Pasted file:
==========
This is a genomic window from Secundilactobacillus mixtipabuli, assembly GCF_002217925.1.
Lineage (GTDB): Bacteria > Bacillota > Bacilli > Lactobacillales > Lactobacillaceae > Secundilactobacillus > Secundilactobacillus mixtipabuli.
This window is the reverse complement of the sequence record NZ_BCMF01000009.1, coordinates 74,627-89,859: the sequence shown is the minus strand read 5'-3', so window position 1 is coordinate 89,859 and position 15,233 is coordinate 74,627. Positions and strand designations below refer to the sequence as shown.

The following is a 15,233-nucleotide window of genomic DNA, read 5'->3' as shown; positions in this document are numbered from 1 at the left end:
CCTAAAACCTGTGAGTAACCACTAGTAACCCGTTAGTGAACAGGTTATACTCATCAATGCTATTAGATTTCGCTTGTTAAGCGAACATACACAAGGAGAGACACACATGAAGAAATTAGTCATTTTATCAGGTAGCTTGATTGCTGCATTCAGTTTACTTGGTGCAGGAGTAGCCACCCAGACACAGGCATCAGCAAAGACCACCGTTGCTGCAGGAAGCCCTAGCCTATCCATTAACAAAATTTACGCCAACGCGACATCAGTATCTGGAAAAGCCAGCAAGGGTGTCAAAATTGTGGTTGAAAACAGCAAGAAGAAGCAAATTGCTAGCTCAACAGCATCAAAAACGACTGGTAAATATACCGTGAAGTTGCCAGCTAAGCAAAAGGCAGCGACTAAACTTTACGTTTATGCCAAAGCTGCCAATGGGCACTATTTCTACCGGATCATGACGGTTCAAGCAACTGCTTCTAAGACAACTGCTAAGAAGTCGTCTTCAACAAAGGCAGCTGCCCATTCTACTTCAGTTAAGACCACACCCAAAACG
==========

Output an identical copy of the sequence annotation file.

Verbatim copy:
This is a genomic window from Secundilactobacillus mixtipabuli, assembly GCF_002217925.1.
Lineage (GTDB): Bacteria > Bacillota > Bacilli > Lactobacillales > Lactobacillaceae > Secundilactobacillus > Secundilactobacillus mixtipabuli.
This window is the reverse complement of the sequence record NZ_BCMF01000009.1, coordinates 74,627-89,859: the sequence shown is the minus strand read 5'-3', so window position 1 is coordinate 89,859 and position 15,233 is coordinate 74,627. Positions and strand designations below refer to the sequence as shown.

The following is a 15,233-nucleotide window of genomic DNA, read 5'->3' as shown; positions in this document are numbered from 1 at the left end:
CCTAAAACCTGTGAGTAACCACTAGTAACCCGTTAGTGAACAGGTTATACTCATCAATGCTATTAGATTTCGCTTGTTAAGCGAACATACACAAGGAGAGACACACATGAAGAAATTAGTCATTTTATCAGGTAGCTTGATTGCTGCATTCAGTTTACTTGGTGCAGGAGTAGCCACCCAGACACAGGCATCAGCAAAGACCACCGTTGCTGCAGGAAGCCCTAGCCTATCCATTAACAAAATTTACGCCAACGCGACATCAGTATCTGGAAAAGCCAGCAAGGGTGTCAAAATTGTGGTTGAAAACAGCAAGAAGAAGCAAATTGCTAGCTCAACAGCATCAAAAACGACTGGTAAATATACCGTGAAGTTGCCAGCTAAGCAAAAGGCAGCGACTAAACTTTACGTTTATGCCAAAGCTGCCAATGGGCACTATTTCTACCGGATCATGACGGTTCAAGCAACTGCTTCTAAGACAACTGCTAAGAAGTCGTCTTCAACAAAGGCAGCTGCCCATTCTACTTCAGTTAAGACCACACCCAAAACG